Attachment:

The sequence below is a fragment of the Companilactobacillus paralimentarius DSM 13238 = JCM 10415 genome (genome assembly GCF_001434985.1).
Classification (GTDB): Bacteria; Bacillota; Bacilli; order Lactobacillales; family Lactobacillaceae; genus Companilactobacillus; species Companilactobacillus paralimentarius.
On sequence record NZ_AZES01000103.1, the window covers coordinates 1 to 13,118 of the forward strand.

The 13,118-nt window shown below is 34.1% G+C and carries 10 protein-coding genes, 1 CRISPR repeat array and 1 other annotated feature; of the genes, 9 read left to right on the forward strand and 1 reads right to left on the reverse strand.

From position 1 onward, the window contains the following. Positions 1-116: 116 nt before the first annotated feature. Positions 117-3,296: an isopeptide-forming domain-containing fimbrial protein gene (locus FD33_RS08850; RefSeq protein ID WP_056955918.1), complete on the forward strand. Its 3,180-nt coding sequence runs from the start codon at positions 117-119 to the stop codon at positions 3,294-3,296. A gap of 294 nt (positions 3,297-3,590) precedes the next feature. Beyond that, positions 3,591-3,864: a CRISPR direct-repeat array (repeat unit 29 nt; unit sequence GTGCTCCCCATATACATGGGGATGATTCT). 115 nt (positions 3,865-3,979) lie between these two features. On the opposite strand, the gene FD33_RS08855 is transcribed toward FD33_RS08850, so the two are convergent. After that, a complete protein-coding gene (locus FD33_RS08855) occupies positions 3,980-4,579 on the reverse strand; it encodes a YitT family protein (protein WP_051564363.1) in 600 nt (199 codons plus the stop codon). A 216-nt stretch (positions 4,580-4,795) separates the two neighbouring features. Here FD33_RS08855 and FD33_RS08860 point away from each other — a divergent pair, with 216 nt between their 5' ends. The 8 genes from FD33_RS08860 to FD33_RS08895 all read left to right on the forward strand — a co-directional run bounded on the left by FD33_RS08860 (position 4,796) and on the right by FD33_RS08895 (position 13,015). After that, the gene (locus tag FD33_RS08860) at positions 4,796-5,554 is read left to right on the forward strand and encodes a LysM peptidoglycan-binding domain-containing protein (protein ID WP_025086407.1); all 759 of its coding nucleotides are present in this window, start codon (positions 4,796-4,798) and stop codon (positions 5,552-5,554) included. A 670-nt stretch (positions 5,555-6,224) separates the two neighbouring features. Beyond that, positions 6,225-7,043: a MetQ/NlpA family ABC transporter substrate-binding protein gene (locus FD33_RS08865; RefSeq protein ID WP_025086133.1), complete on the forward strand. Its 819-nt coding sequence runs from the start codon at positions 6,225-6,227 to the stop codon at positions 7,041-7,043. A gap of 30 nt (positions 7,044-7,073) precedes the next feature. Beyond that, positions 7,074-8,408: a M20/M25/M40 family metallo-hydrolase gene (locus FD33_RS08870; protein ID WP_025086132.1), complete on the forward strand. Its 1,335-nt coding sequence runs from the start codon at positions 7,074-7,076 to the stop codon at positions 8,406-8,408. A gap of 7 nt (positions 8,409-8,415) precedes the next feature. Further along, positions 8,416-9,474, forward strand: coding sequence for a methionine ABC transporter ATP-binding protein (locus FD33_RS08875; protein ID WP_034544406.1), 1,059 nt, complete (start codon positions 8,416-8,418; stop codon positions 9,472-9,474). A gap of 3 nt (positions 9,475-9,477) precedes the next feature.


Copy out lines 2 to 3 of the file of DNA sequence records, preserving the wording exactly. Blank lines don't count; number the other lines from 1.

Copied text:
Classification (GTDB): Bacteria; Bacillota; Bacilli; order Lactobacillales; family Lactobacillaceae; genus Companilactobacillus; species Companilactobacillus paralimentarius.
On sequence record NZ_AZES01000103.1, the window covers coordinates 1 to 13,118 of the forward strand.